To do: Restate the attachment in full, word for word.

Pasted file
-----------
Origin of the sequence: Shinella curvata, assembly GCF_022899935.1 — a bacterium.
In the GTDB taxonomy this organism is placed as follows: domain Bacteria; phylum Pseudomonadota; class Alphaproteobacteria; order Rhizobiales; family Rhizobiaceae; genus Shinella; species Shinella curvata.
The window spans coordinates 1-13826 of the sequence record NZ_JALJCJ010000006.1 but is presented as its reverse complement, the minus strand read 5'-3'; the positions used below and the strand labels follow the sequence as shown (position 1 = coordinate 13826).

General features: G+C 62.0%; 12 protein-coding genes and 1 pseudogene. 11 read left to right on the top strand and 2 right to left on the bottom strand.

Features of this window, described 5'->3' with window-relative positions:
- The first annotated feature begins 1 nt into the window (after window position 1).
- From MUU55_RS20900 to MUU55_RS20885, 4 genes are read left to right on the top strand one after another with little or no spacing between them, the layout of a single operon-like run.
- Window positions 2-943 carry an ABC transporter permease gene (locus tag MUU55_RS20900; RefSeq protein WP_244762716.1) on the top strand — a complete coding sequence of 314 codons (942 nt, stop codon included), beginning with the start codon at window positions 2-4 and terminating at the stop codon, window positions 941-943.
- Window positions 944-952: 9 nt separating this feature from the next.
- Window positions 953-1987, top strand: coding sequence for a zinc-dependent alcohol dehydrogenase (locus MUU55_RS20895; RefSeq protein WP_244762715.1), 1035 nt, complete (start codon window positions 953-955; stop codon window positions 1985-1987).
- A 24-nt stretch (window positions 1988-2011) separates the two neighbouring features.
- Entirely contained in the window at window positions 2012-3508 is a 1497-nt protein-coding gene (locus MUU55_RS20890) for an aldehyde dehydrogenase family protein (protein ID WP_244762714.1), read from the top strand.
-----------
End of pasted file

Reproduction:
Origin of the sequence: Shinella curvata, assembly GCF_022899935.1 — a bacterium.
In the GTDB taxonomy this organism is placed as follows: domain Bacteria; phylum Pseudomonadota; class Alphaproteobacteria; order Rhizobiales; family Rhizobiaceae; genus Shinella; species Shinella curvata.
The window spans coordinates 1-13826 of the sequence record NZ_JALJCJ010000006.1 but is presented as its reverse complement, the minus strand read 5'-3'; the positions used below and the strand labels follow the sequence as shown (position 1 = coordinate 13826).

General features: G+C 62.0%; 12 protein-coding genes and 1 pseudogene. 11 read left to right on the top strand and 2 right to left on the bottom strand.

Features of this window, described 5'->3' with window-relative positions:
- The first annotated feature begins 1 nt into the window (after window position 1).
- From MUU55_RS20900 to MUU55_RS20885, 4 genes are read left to right on the top strand one after another with little or no spacing between them, the layout of a single operon-like run.
- Window positions 2-943 carry an ABC transporter permease gene (locus tag MUU55_RS20900; RefSeq protein WP_244762716.1) on the top strand — a complete coding sequence of 314 codons (942 nt, stop codon included), beginning with the start codon at window positions 2-4 and terminating at the stop codon, window positions 941-943.
- Window positions 944-952: 9 nt separating this feature from the next.
- Window positions 953-1987, top strand: coding sequence for a zinc-dependent alcohol dehydrogenase (locus MUU55_RS20895; RefSeq protein WP_244762715.1), 1035 nt, complete (start codon window positions 953-955; stop codon window positions 1985-1987).
- A 24-nt stretch (window positions 1988-2011) separates the two neighbouring features.
- Entirely contained in the window at window positions 2012-3508 is a 1497-nt protein-coding gene (locus MUU55_RS20890) for an aldehyde dehydrogenase family protein (protein ID WP_244762714.1), read from the top strand.